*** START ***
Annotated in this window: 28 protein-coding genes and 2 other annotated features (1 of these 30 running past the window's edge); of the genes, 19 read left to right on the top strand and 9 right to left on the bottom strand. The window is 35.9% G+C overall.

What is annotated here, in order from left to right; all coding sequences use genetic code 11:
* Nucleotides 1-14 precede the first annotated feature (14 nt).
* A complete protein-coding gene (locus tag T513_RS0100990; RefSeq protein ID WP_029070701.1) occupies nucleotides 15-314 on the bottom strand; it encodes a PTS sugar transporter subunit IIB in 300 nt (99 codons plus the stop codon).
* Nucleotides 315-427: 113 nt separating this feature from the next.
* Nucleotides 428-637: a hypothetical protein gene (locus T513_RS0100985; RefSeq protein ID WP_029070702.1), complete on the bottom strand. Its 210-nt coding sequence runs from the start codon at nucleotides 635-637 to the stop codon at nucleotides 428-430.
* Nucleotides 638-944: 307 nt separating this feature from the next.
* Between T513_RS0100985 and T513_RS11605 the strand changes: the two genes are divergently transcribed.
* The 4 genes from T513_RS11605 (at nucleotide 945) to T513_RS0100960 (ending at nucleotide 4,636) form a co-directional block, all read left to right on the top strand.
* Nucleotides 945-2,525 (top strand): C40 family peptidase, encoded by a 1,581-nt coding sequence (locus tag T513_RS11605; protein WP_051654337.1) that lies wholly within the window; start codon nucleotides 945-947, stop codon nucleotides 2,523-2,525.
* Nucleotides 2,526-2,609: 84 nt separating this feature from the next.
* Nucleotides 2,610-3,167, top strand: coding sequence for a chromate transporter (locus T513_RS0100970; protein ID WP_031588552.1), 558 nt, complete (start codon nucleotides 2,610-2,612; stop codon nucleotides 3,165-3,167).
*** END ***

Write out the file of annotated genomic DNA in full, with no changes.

Annotated in this window: 28 protein-coding genes and 2 other annotated features (1 of these 30 running past the window's edge); of the genes, 19 read left to right on the top strand and 9 right to left on the bottom strand. The window is 35.9% G+C overall.

What is annotated here, in order from left to right; all coding sequences use genetic code 11:
* Nucleotides 1-14 precede the first annotated feature (14 nt).
* A complete protein-coding gene (locus tag T513_RS0100990; RefSeq protein ID WP_029070701.1) occupies nucleotides 15-314 on the bottom strand; it encodes a PTS sugar transporter subunit IIB in 300 nt (99 codons plus the stop codon).
* Nucleotides 315-427: 113 nt separating this feature from the next.
* Nucleotides 428-637: a hypothetical protein gene (locus T513_RS0100985; RefSeq protein ID WP_029070702.1), complete on the bottom strand. Its 210-nt coding sequence runs from the start codon at nucleotides 635-637 to the stop codon at nucleotides 428-430.
* Nucleotides 638-944: 307 nt separating this feature from the next.
* Between T513_RS0100985 and T513_RS11605 the strand changes: the two genes are divergently transcribed.
* The 4 genes from T513_RS11605 (at nucleotide 945) to T513_RS0100960 (ending at nucleotide 4,636) form a co-directional block, all read left to right on the top strand.
* Nucleotides 945-2,525 (top strand): C40 family peptidase, encoded by a 1,581-nt coding sequence (locus tag T513_RS11605; protein WP_051654337.1) that lies wholly within the window; start codon nucleotides 945-947, stop codon nucleotides 2,523-2,525.
* Nucleotides 2,526-2,609: 84 nt separating this feature from the next.
* Nucleotides 2,610-3,167, top strand: coding sequence for a chromate transporter (locus T513_RS0100970; protein ID WP_031588552.1), 558 nt, complete (start codon nucleotides 2,610-2,612; stop codon nucleotides 3,165-3,167).